Moscow, the weekend of Nov. 8-9:
- No sign of the crisis at the huge shopping mall next to Kievskiy Vokzal: a usual crazy mess and endless lines to the fitting rooms at Zara, Pull and Bear, and Bershka stores. This place would be the last one to go under, I guess. Though, who knows.
- A printout of a missing person on a light pole just outside the shopping mall: a rather beautiful face of a native of Karachay-Cherkessia, "a Mongoloid type of appearance," born in 1989, last seen near the shopping mall on Oct. 25, around 6 AM. As I look at this boy's photo, I feel electrocuted by the memory of papa and everything that happened last summer. I also feel helpless, the way many people must have felt in Kyiv as they looked at papa's photo in those two horrible weeks: no way to remember an average-looking face well enough, no way to be able to compare it to the hundreds of similar faces that you pass in the street every day.
- A young jerk standing behind me on a subway escalator says to his friend: "One thing I don't understand is why no one is beating the crap out of all these blacks." The other guy replies: "Yeah, it sucks." I make a few dozen steps down the escalator, to get them out of my hearing range. Moving upward on the other side is a girl with a book, her lips moving as she reads whatever's in it out loud; turns out it's some kind of a Christian prayer book, with a picture of Jesus on the cover. Two couples stand behind her, and then there's another girl with a book: this time it's Nabokov's Lolita.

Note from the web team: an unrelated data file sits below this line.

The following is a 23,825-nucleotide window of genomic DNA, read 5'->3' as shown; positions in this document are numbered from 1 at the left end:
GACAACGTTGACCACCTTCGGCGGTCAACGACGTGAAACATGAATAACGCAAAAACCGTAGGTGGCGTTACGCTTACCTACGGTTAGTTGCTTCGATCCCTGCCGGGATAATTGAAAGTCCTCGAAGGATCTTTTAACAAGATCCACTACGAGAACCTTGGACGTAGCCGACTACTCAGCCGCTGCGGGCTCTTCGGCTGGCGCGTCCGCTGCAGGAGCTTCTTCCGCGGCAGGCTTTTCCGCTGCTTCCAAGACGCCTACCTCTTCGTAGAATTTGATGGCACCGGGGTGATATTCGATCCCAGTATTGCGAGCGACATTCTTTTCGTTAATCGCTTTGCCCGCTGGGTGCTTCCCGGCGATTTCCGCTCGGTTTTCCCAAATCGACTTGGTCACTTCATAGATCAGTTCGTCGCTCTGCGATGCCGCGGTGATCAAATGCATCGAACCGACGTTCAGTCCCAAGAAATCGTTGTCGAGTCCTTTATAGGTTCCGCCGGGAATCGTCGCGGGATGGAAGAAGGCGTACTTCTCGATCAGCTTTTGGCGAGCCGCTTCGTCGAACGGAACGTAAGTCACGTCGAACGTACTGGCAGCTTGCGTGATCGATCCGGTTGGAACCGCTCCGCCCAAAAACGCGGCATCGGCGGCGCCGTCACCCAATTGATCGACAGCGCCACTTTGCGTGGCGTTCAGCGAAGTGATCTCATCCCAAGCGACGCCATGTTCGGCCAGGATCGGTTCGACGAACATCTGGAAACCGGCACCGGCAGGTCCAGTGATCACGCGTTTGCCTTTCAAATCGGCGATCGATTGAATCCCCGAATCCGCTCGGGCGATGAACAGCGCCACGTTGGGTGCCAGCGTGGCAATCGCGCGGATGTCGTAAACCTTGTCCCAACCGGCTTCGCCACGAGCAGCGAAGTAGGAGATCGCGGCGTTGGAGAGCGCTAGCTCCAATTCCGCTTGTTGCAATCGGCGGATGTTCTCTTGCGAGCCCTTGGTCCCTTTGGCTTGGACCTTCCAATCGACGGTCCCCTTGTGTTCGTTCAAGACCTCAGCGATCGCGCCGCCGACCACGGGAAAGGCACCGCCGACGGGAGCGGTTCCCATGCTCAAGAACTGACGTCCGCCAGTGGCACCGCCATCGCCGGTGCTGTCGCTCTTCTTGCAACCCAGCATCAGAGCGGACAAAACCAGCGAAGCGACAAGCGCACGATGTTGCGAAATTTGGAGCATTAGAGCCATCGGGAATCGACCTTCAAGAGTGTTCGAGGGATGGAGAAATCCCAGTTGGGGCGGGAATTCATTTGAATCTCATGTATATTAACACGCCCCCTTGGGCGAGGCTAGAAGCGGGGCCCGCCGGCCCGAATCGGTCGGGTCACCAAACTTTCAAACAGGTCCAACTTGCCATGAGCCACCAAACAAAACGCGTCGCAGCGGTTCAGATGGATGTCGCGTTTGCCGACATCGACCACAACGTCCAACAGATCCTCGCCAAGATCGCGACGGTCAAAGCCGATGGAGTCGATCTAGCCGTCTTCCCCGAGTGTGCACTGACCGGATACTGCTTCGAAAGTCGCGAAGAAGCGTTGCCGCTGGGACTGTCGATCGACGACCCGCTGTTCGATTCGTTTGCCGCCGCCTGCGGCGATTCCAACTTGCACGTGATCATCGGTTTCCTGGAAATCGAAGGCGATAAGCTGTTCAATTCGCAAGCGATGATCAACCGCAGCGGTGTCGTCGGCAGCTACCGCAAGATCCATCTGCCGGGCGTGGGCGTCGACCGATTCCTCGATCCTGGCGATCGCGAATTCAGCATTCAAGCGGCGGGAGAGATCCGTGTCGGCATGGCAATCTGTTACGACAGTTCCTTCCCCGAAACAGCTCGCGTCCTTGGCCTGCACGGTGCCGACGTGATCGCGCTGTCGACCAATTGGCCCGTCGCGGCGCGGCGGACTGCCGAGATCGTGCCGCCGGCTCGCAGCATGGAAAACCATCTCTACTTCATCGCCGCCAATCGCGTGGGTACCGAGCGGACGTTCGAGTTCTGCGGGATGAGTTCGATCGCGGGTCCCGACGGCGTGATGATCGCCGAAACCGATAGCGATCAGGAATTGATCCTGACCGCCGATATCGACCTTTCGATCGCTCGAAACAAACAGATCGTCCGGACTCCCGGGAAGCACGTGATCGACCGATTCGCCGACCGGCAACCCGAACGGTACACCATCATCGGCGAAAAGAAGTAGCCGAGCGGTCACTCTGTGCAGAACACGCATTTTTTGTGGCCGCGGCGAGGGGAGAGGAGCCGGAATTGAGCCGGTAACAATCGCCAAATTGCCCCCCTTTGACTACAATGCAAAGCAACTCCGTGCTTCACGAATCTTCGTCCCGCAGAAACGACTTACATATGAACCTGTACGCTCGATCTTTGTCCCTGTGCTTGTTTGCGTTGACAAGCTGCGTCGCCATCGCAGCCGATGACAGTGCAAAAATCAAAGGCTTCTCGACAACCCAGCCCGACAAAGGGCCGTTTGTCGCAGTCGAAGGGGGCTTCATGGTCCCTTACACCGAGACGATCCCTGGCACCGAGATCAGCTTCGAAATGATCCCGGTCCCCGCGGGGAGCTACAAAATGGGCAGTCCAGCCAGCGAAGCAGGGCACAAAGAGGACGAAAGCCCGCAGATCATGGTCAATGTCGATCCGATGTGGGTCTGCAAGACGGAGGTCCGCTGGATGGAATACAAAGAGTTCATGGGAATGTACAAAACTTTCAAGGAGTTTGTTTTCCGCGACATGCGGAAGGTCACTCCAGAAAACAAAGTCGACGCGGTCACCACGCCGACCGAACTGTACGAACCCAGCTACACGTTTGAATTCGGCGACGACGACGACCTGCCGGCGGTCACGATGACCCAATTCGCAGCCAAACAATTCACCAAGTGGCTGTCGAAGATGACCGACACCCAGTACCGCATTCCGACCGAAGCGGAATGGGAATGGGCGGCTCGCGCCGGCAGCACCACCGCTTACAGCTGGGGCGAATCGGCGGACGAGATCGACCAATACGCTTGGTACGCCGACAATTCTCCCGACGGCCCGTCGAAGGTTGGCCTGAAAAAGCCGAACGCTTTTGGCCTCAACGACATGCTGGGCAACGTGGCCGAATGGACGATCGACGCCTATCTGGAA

- Ostozhenka is deserted, and even though it is not completely dark, it appears ghostly from the trolleybus I'm on. All of a sudden, there's a well-lit and well-stocked flower kiosk next to one of the stops: its front window is all glass and it looks like a postcard of some oasis, something you don't want to take your eyes off. As we begin moving again, I see the woman who works in this kiosk: seated on a low bench amid all the roses, tulips, irises and what not, with her back to the audience, all wrapped up warm and with a woolen beret on her head, she is bending forward to be able to see the tiny screen of a black-and-white TV that sits on another low bench in front of her.